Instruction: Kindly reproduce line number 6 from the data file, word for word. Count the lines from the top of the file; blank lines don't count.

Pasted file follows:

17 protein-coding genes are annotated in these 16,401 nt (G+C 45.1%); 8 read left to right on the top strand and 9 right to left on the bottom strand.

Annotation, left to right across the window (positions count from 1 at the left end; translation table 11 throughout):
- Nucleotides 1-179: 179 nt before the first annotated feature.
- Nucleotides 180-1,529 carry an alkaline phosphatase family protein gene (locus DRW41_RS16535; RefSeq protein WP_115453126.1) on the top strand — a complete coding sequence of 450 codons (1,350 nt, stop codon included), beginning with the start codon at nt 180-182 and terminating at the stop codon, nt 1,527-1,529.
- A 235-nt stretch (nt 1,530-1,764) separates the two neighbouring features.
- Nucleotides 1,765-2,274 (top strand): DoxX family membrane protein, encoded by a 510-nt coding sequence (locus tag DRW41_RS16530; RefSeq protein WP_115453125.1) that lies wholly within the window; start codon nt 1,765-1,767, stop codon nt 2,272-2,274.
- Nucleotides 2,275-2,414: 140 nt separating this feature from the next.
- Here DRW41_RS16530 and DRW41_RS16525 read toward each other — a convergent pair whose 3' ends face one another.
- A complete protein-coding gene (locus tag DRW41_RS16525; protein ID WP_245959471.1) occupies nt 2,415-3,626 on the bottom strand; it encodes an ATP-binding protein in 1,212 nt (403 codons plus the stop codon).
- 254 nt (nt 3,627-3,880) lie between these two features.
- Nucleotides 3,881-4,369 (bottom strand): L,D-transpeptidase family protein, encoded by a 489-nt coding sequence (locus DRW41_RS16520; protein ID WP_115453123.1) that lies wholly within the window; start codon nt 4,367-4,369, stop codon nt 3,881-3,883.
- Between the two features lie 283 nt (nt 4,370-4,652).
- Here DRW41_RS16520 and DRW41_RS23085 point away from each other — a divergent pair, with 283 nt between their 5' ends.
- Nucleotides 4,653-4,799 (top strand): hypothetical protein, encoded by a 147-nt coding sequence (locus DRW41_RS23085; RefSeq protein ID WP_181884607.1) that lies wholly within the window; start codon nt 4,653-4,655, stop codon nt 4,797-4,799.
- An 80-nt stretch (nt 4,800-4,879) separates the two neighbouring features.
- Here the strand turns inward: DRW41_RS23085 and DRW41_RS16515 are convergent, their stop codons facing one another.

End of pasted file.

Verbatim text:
- Nucleotides 1,765-2,274 (top strand): DoxX family membrane protein, encoded by a 510-nt coding sequence (locus tag DRW41_RS16530; RefSeq protein WP_115453125.1) that lies wholly within the window; start codon nt 1,765-1,767, stop codon nt 2,272-2,274.